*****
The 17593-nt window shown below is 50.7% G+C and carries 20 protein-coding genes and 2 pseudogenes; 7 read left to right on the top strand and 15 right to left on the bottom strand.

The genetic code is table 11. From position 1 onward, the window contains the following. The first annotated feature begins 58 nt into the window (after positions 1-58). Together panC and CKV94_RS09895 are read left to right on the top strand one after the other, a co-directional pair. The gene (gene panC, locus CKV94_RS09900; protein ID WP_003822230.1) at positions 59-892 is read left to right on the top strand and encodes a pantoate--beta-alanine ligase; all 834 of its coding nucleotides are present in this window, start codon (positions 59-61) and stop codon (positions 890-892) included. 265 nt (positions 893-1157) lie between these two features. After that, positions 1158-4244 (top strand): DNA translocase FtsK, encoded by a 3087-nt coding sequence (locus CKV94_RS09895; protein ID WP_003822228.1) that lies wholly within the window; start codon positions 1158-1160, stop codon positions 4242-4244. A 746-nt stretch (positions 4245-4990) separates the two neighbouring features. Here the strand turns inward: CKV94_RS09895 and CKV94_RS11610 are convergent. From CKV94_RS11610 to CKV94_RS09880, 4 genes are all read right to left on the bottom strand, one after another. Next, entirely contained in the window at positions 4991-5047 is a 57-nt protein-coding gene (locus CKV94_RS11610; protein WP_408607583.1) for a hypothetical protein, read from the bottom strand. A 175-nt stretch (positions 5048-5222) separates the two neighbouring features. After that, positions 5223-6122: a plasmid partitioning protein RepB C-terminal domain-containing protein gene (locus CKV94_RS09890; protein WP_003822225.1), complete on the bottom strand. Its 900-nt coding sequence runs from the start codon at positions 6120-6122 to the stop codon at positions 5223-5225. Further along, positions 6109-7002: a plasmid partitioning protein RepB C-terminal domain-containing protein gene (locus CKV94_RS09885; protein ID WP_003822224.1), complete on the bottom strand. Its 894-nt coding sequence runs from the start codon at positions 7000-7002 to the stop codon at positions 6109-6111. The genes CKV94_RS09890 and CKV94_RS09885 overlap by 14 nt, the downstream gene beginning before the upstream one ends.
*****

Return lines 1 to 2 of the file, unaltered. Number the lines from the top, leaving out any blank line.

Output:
The 17593-nt window shown below is 50.7% G+C and carries 20 protein-coding genes and 2 pseudogenes; 7 read left to right on the top strand and 15 right to left on the bottom strand.

The genetic code is table 11. From position 1 onward, the window contains the following. The first annotated feature begins 58 nt into the window (after positions 1-58). Together panC and CKV94_RS09895 are read left to right on the top strand one after the other, a co-directional pair. The gene (gene panC, locus CKV94_RS09900; protein ID WP_003822230.1) at positions 59-892 is read left to right on the top strand and encodes a pantoate--beta-alanine ligase; all 834 of its coding nucleotides are present in this window, start codon (positions 59-61) and stop codon (positions 890-892) included. 265 nt (positions 893-1157) lie between these two features. After that, positions 1158-4244 (top strand): DNA translocase FtsK, encoded by a 3087-nt coding sequence (locus CKV94_RS09895; protein ID WP_003822228.1) that lies wholly within the window; start codon positions 1158-1160, stop codon positions 4242-4244. A 746-nt stretch (positions 4245-4990) separates the two neighbouring features. Here the strand turns inward: CKV94_RS09895 and CKV94_RS11610 are convergent. From CKV94_RS11610 to CKV94_RS09880, 4 genes are all read right to left on the bottom strand, one after another. Next, entirely contained in the window at positions 4991-5047 is a 57-nt protein-coding gene (locus CKV94_RS11610; protein WP_408607583.1) for a hypothetical protein, read from the bottom strand. A 175-nt stretch (positions 5048-5222) separates the two neighbouring features. After that, positions 5223-6122: a plasmid partitioning protein RepB C-terminal domain-containing protein gene (locus CKV94_RS09890; protein WP_003822225.1), complete on the bottom strand. Its 900-nt coding sequence runs from the start codon at positions 6120-6122 to the stop codon at positions 5223-5225. Further along, positions 6109-7002: a plasmid partitioning protein RepB C-terminal domain-containing protein gene (locus CKV94_RS09885; protein ID WP_003822224.1), complete on the bottom strand. Its 894-nt coding sequence runs from the start codon at positions 7000-7002 to the stop codon at positions 6109-6111. The genes CKV94_RS09890 and CKV94_RS09885 overlap by 14 nt, the downstream gene beginning before the upstream one ends.